Almost immediately, Taylor received phone calls, emails and texts. “Ag retailers were confused,” he says. “Our farmer customers, rightly so, were confused and frustrated.”

He says, like farmers, not all ag retailers agree on the products. “Everyone has their own opinion,” he notes. “People can question the label, but you shouldn’t be allowed to pull it in the middle of the season. That is not the way to do it.” To him, the court was actually “invoking chaos into the system.”

He cites their own ruling that states, “We are aware of the practical effects of our decision. Among other things, we are aware of the adverse impact on growers who have already purchased DT soybean and cotton seeds and dicamba products for this year’s growing season, relying on the availability of the herbicides for postemergent use.”

“They knew it was going to harm farmers,” Taylor adds, “and they did it anyway. It really left our ag retailers and farmers hanging.”

He was relieved when the EPA came out with its interpretation of the ruling and allowed for product sold by June 3 to be applied through July 31. Still, he says something needs to be done to make sure this won’t happen again.

“This year it is dicamba,” Taylor says. “What product is going to be next? It will be hard for ag retailers and farmers to trust a label again. We have to have a process we can count on for an entire growing season.”

Future of dicamba technology

There is a deadline looming in December. At that time, the registrations — XtendiMax, Engenia, FeXapan and Syngenta’s Tavium — will expire.

The recent court ruling does not leave University of Missouri weed scientist Kevin Bradley hopeful for the product labels and current formulations to pass EPA registration.

“I think anybody looking at it would have to say it will have an impact,” he says. “[The court ruling] has got to be in the mind of regulators. It could affect the overall registration.”

However, Bradley says that while it likely will affect some aspects of the product labels, there is a chance for the products to be approved. He says all players in the crop sector are “hoping the EPA makes a decision well before the December deadline so that farmers can plan accordingly for purchases.”

Still, it is uncertain when the EPA will act, and given the latest court ruling, much uncertainty remains. Bradley says that is causing companies to “scramble.”

Companies are trying to place as much of the current dicamba products on as many acres as possible before the July 31 deadline. It also is causing farmers to scramble to find products beyond 2020 if they choose to plant dicamba-tolerant crops. Bradley warns of outlier chemical companies promoting dicamba “alternatives.”

“There are only four products farmers can apply legally over the top of dicamba-tolerant crops,” he says. “Anybody coming to you saying anything else or trying to get some other kind of dicamba product on your crops is outright illegal and disingenuous.”

Bradley says there was a reason for dicamba products such as XtendiMax, FeXapan, Engenia and Tavium; they were brought to market to control resistant weeds such as waterhemp and Palmer amaranth. Turning to products such as Cobra or Blazer will only exacerbate the weed resistance problem that already exists in these species. “They are not going to be as effective,” he adds.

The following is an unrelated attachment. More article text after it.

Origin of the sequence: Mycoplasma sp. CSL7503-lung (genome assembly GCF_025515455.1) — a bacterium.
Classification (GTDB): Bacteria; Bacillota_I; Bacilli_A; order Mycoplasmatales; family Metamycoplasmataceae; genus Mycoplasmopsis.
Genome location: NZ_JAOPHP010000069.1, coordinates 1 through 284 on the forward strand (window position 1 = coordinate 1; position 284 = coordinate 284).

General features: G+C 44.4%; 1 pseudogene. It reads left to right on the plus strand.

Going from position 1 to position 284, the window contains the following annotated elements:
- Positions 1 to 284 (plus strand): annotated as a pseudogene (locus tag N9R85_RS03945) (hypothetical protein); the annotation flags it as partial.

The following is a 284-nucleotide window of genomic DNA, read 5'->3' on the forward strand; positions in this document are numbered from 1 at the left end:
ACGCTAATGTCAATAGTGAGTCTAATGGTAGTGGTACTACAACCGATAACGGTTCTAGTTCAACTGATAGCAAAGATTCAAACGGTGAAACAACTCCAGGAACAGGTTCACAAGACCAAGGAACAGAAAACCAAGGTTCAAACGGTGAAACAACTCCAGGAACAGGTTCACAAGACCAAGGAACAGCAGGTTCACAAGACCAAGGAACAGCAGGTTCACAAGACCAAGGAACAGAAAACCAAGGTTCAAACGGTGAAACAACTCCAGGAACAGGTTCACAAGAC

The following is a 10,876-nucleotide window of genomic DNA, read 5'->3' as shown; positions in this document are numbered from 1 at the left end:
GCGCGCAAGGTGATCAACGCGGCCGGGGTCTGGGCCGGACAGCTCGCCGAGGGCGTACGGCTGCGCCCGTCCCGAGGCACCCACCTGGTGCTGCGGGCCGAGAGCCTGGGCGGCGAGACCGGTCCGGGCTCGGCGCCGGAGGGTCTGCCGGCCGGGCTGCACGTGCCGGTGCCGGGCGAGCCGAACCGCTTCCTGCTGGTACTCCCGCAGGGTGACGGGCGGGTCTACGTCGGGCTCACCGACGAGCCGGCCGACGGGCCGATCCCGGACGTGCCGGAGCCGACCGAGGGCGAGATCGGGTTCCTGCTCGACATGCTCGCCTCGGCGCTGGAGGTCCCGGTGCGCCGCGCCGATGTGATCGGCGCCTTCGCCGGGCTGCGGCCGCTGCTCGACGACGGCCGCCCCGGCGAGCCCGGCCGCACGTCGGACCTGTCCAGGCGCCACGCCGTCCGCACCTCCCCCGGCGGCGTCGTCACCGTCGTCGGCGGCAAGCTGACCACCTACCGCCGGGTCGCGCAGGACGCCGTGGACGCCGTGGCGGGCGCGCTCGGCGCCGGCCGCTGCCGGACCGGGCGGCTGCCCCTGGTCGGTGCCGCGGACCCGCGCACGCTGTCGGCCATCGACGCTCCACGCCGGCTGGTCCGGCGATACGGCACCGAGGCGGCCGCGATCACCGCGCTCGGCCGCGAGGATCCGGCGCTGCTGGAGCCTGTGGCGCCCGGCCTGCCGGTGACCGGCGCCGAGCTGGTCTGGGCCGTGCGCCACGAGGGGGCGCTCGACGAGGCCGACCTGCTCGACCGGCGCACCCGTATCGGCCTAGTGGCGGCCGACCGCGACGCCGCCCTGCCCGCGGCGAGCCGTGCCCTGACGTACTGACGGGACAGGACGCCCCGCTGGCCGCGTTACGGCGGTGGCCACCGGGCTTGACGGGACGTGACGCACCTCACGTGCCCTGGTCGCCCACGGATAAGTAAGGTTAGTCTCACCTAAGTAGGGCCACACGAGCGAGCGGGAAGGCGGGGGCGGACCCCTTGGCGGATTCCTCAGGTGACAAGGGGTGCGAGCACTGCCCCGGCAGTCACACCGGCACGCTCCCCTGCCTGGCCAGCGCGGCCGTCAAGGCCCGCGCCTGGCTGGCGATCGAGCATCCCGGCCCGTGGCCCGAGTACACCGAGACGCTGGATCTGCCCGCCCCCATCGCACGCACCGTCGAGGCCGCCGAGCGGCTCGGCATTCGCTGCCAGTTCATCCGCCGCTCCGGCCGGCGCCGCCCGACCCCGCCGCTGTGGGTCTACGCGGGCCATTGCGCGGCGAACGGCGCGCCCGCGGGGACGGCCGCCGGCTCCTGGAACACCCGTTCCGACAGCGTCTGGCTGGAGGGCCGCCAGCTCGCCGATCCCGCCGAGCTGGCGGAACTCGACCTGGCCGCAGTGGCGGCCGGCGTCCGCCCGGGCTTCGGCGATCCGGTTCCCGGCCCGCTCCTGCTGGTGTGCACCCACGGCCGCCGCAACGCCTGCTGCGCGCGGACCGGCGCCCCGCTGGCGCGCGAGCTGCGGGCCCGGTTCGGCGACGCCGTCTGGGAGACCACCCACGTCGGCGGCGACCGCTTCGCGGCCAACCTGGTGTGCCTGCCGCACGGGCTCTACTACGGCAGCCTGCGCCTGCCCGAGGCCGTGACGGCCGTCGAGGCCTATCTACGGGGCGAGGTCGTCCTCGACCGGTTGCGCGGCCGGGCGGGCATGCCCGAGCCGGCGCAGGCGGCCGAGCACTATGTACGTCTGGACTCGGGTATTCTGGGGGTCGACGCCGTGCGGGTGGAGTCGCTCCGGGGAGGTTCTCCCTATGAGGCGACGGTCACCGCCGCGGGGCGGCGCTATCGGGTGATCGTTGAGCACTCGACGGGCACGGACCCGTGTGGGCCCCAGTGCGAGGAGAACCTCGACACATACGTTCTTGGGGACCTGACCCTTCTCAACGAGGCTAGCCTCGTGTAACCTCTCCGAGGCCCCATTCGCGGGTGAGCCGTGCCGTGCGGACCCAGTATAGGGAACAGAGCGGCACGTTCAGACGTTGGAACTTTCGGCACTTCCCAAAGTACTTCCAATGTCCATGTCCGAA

The discussion over the future of dicamba technology remains fluid.

On June 12, Corteva filed a motion to intervene in the U.S. Court of Appeals. According to the company, it was not a party to the lawsuit, and until June 3, the case appeared to involve only the XtendiMax registration.

However, the court vacated Corteva’s registration for DuPont’s FeXapan with VaporGrip technology. The company is attempting to “intervene to preserve our rights and to support the rights of customers to use the impacted dicamba weed control technologies.”

In the meantime, this ruling has put the Xtend cropping system in flux. Bradley says it has other seed companies scrambling to get their product in fields for 2021. “There are other options out there,” he notes.

But as Rowland points out, farmers are dealing with tight margins. “We have enough challenges as it is,” she says. “We need to be able to plant a seed, a system and use a product that works and does not harm others in the process.”

About the Author(s)

Mindy Ward

Editor, Missouri Ruralist

Mindy resides on a small farm just outside of Holstein, Mo, about 80 miles southwest of St. Louis.

After graduating from the University of Missouri-Columbia with a bachelor’s degree in agricultural journalism, she worked briefly at a public relations firm in Kansas City. Her husband’s career led the couple north to Minnesota.

There, she reported on large-scale production of corn, soybeans, sugar beets, and dairy, as well as, biofuels for The Land. After 10 years, the couple returned to Missouri and she began covering agriculture in the Show-Me State.

“In all my 15 years of writing about agriculture, I have found some of the most progressive thinkers are farmers,” she says. “They are constantly searching for ways to do more with less, improve their land and leave their legacy to the next generation.”

Mindy and her husband, Stacy, together with their daughters, Elisa and Cassidy, operate Showtime Farms in southern Warren County. The family spends a great deal of time caring for and showing Dorset, Oxford and crossbred sheep.